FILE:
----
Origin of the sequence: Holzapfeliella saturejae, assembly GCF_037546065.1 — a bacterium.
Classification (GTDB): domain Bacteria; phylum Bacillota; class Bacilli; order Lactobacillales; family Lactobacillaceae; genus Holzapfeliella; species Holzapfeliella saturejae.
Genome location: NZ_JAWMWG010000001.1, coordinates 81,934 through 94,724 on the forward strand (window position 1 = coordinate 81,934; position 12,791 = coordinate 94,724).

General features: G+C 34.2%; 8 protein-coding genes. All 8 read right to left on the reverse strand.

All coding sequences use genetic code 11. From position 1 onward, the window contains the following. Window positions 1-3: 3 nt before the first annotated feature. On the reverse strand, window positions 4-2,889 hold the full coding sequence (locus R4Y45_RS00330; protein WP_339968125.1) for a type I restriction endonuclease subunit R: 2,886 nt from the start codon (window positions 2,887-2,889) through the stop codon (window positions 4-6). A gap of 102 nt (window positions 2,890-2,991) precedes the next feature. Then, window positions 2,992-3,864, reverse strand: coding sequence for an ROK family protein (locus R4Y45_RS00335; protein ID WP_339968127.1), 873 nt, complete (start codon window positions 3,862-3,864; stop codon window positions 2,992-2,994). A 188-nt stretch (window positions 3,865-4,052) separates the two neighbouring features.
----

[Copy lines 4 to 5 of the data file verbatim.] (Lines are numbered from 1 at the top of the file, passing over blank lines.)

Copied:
General features: G+C 34.2%; 8 protein-coding genes. All 8 read right to left on the reverse strand.

All coding sequences use genetic code 11. From position 1 onward, the window contains the following. Window positions 1-3: 3 nt before the first annotated feature. On the reverse strand, window positions 4-2,889 hold the full coding sequence (locus R4Y45_RS00330; protein WP_339968125.1) for a type I restriction endonuclease subunit R: 2,886 nt from the start codon (window positions 2,887-2,889) through the stop codon (window positions 4-6). A gap of 102 nt (window positions 2,890-2,991) precedes the next feature. Then, window positions 2,992-3,864, reverse strand: coding sequence for an ROK family protein (locus R4Y45_RS00335; protein ID WP_339968127.1), 873 nt, complete (start codon window positions 3,862-3,864; stop codon window positions 2,992-2,994). A 188-nt stretch (window positions 3,865-4,052) separates the two neighbouring features.